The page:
Like I’ve said a few times, I’m usually cautious with young Russians. They tend to dominate overseas, come to the NHL over confident and get spanked. Well, Vladimir Tarasenko (1 G, 1 A, 2 SOG, +2) is a bit different, and he’s something special. Yet another weapon in the deep quiver of the St. Louis Blues, the 23 year old Russian winger has points in four straight with six points (2 G, 4 A) over that span. What’s more, he’s on pace for around 30 goals and 50-plus points by season’s end. That’s a very nice rookie year for a kid who is considered the best Russian talent of the 2010 draft, who after solving some contract issues with his father’s team in the KHL, has come over to the NHL and made an immediate impact. He has incredible hands, as is often the case with these dynamic young Russians, a lightening quick release and a good nose for the back of the net. He uses quick bursts of speed to get into position to either score or help create opportunities, so he isn’t one dimensional in the offensive zone either. Considering he’s been playing professional hockey since the ripe old age of just 16, he’s more ready than most kids his age to adapt to the speed and physicality of the game at the NHL level, and it’s showing. Given all that, I’m happy to throw caution to the wind and get on the Tarasenko express! He should be owned in every keeper league and warrants consideration in deeper standard formats as well. Come next season, everyone will be talking about this kid. Anyway, here’s what else I saw in the world o’ fantasy hockey last night:
Martin St. Louis (2 G, 6 SOG, +1) responded to his Olympic snub by snapping a four game scoreless streak with two goals to help his team beat the Jets 4-2 last night. I guess the obvious reason he was left off the Canadian roster is size and fit, but come on, Rick Nash over Marty? Madness! He’s currently on pace for 76 points powered by 36 goals and he does this with or without Steven Stamkos.
Shane Doan (1 G, 1 A, 2 SOG, +2) has five points in his last five games and doesn’t let his age slow him down one bit. He seems to be a bit more injury prone than in season’s past, but he’s on pace for a 30 goal season and 60 points in 69 games. I’d buy that for a dollar!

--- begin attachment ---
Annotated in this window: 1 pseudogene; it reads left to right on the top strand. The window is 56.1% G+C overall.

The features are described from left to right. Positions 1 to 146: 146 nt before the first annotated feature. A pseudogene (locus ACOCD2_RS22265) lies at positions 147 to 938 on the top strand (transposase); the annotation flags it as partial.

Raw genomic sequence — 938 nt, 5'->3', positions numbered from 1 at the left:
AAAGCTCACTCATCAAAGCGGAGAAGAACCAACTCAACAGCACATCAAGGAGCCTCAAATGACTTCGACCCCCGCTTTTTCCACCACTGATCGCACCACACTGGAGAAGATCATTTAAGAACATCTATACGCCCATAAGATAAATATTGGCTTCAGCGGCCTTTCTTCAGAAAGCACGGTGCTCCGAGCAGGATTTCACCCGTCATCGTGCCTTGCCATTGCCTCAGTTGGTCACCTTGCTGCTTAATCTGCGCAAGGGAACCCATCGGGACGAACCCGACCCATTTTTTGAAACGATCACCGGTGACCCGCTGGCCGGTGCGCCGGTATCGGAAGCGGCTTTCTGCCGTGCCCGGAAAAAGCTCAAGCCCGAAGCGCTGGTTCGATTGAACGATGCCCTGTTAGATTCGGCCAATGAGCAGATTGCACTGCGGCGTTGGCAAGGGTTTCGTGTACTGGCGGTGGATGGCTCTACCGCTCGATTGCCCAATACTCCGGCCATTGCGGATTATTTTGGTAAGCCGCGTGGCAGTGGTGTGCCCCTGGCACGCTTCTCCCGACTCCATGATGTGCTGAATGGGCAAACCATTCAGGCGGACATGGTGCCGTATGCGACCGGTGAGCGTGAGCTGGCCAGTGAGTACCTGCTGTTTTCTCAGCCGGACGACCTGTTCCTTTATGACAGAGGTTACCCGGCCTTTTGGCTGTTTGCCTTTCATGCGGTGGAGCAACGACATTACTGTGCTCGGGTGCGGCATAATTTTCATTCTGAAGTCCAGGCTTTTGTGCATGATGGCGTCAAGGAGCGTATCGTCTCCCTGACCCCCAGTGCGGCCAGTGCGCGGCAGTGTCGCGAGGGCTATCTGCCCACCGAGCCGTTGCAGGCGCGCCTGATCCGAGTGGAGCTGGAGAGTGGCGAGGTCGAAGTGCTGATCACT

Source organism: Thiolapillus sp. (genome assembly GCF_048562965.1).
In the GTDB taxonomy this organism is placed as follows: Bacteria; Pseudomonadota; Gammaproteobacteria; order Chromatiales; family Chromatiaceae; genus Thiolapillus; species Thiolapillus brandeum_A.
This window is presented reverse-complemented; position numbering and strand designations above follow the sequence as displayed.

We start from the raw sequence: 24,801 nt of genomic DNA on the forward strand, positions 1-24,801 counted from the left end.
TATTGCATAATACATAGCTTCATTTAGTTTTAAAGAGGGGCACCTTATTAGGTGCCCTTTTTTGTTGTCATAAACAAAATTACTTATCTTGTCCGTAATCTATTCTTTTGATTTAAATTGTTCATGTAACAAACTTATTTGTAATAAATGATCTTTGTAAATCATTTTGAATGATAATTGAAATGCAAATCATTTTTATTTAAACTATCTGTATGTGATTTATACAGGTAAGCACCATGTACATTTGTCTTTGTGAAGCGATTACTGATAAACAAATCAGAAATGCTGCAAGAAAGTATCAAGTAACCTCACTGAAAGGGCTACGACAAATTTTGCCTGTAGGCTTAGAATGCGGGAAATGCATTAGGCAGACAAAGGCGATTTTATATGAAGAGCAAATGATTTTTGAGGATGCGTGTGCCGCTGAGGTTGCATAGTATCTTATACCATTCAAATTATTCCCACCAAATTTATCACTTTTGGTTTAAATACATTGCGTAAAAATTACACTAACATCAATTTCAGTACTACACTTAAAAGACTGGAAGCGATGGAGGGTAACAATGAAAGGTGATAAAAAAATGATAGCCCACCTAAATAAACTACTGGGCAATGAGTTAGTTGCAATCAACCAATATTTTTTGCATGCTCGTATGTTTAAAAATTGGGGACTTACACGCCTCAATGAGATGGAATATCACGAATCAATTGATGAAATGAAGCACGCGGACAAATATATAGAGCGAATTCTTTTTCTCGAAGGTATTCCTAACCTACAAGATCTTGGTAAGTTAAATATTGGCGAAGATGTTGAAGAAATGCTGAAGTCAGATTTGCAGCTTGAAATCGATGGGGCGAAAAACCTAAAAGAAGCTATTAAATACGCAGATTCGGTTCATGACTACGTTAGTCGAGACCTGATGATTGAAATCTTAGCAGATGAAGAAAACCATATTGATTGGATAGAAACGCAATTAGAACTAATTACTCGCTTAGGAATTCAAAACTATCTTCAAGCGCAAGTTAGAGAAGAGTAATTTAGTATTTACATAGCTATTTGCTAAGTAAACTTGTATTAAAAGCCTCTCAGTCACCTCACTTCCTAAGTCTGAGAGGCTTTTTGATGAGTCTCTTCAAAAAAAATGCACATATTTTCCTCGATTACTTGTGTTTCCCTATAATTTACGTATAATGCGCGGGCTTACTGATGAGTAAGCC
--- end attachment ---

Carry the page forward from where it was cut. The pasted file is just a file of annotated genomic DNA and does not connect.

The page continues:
Brayden Schenn (1 G, 1 A, 2 SOG, +2) scored the game winning goal in OT last night to help the Flyers beat the Devils 3-2. That makes goals in back-to-back games, four in his last five and he’s on pace for 20 with 50 points this season. He’s going to break out in a big way next year, so get in on him where and when you can.
Jussi Jokinen (2 A, 5 SOG, +2) keeps on scoring with his third straight two point game. That gives him six points over his last five. Add him while scoring, feel free to drop him when not.
David Legwand (1 G, 1 A, 3 SOG, +2) is headed towards a horrible season in general, typified by an expected -20ish plus/minus and it seems the former second overall pick is about done with his NHL career.
Jonathan Quick (1 GA, 16 SV, L) only had to face 17 shots, but let one in and took a hard luck loss 2-1 in the shootout against the Wild last night. Quick has returned to action and allowed just two goals in two games and should be deployed with confidence moving forward. Like I said a billion times while Quick was hurt, Ben Scrivens or Martin Jones, it doesn’t matter, Quick owns the LA crease.
Mikkel Boedker (1 G, 1 A, 3 SOG, +2) is having the best season of his short career so far beating his previous season bests in goals, assists and points. He’ll also manage more shots on goal than ever before and his TOI is hanging around 17 minutes per game, which is actually about a minute less than last year. Either way, Boedker was showing signs of life last year and this year he’s taking another step forward. While he isn’t on Brayden Schenn’s level, he has a decent ceiling and should be targeted in next year’s draft as a sleeper/breakout candidate. This year? Eh, he has some value in deep leagues, but unless he really goes on a tear, meh.